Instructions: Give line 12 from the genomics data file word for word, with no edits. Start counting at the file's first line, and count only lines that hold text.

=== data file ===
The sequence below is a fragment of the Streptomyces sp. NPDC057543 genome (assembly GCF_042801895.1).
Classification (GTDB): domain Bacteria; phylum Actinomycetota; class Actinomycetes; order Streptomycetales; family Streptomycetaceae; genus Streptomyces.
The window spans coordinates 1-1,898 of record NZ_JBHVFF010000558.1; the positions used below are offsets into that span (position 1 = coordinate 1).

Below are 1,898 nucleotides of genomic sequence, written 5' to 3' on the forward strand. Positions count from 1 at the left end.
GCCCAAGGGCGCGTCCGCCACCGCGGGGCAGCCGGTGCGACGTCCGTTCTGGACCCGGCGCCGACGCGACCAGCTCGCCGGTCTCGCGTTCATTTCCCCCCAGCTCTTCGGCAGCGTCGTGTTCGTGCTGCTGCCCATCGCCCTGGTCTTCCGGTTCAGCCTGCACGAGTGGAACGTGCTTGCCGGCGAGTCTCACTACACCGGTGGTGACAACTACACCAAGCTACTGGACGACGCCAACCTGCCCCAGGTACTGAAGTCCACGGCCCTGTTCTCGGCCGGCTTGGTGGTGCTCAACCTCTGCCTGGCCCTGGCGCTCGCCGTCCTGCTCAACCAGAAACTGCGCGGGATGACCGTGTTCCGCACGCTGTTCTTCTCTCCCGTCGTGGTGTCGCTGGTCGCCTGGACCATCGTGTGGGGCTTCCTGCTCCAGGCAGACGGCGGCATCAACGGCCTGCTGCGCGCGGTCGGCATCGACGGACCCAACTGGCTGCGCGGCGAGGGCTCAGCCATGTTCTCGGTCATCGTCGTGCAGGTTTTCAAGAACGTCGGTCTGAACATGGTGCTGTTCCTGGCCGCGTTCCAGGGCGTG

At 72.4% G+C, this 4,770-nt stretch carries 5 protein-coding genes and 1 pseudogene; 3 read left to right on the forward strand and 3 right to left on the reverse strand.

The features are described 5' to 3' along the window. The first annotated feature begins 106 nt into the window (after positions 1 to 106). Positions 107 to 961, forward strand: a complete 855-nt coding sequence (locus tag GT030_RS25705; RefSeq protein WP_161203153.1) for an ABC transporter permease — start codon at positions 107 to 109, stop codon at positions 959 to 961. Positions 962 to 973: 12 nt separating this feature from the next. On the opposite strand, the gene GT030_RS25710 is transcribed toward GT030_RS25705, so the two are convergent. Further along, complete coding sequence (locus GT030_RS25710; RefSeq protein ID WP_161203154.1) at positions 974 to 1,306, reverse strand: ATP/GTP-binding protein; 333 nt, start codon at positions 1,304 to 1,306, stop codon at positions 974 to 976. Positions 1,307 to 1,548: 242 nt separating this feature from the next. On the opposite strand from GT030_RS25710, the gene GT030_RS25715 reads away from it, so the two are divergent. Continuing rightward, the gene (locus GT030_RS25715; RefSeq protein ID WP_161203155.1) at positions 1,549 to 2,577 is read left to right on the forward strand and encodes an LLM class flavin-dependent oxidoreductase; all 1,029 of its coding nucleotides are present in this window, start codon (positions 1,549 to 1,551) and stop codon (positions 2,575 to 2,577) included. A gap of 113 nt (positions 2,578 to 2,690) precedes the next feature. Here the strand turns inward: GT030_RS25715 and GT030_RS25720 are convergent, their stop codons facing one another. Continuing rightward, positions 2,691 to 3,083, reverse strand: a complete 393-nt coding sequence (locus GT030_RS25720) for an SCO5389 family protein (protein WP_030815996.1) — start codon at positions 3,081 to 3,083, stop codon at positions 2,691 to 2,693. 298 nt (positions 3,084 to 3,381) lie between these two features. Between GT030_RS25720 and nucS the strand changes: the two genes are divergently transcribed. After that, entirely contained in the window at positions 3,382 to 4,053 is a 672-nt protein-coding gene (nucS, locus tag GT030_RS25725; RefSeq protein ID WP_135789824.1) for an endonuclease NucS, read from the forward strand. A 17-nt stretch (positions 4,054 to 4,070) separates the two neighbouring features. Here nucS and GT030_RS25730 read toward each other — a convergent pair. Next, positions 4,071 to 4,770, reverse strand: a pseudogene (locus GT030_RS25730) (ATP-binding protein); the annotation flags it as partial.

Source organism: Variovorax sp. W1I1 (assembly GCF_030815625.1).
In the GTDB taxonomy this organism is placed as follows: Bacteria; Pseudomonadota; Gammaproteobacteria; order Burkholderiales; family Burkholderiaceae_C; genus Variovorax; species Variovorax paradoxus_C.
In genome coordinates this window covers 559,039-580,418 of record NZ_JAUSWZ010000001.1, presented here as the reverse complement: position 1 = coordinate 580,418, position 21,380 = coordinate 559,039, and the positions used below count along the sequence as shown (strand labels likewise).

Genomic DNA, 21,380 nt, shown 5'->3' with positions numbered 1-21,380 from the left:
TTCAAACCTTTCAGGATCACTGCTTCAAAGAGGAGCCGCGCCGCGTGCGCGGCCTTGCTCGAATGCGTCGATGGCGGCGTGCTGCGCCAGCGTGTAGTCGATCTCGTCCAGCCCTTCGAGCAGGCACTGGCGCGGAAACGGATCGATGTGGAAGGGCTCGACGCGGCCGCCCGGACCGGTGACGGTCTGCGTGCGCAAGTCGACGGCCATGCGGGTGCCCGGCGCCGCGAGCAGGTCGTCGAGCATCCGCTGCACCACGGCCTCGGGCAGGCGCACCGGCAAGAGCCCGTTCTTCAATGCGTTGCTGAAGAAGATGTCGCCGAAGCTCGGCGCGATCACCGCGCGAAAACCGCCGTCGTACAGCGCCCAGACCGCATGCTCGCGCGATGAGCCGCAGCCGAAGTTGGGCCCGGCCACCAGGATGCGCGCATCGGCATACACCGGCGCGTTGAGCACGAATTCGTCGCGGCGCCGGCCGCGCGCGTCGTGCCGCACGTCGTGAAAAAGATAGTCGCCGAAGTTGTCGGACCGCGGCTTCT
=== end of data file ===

TTCAAACCTTTCAGGATCACTGCTTCAAAGAGGAGCCGCGCCGCGTGCGCGGCCTTGCTCGAATGCGTCGATGGCGGCGTGCTGCGCCAGCGTGTAGTCGATCTCGTCCAGCCCTTCGAGCAGGCACTGGCGCGGAAACGGATCGATGTGGAAGGGCTCGACGCGGCCGCCCGGACCGGTGACGGTCTGCGTGCGCAAGTCGACGGCCATGCGGGTGCCCGGCGCCGCGAGCAGGTCGTCGAGCATCCGCTGCACCACGGCCTCGGGCAGGCGCACCGGCAAGAGCCCGTTCTTCAATGCGTTGCTGAAGAAGATGTCGCCGAAGCTCGGCGCGATCACCGCGCGAAAACCGCCGTCGTACAGCGCCCAGACCGCATGCTCGCGCGATGAGCCGCAGCCGAAGTTGGGCCCGGCCACCAGGATGCGCGCATCGGCATACACCGGCGCGTTGAGCACGAATTCGTCGCGGCGCCGGCCGCGCGCGTCGTGCCGCACGTCGTGAAAAAGATAGTCGCCGAAGTTGTCGGACCGCGGCTTCT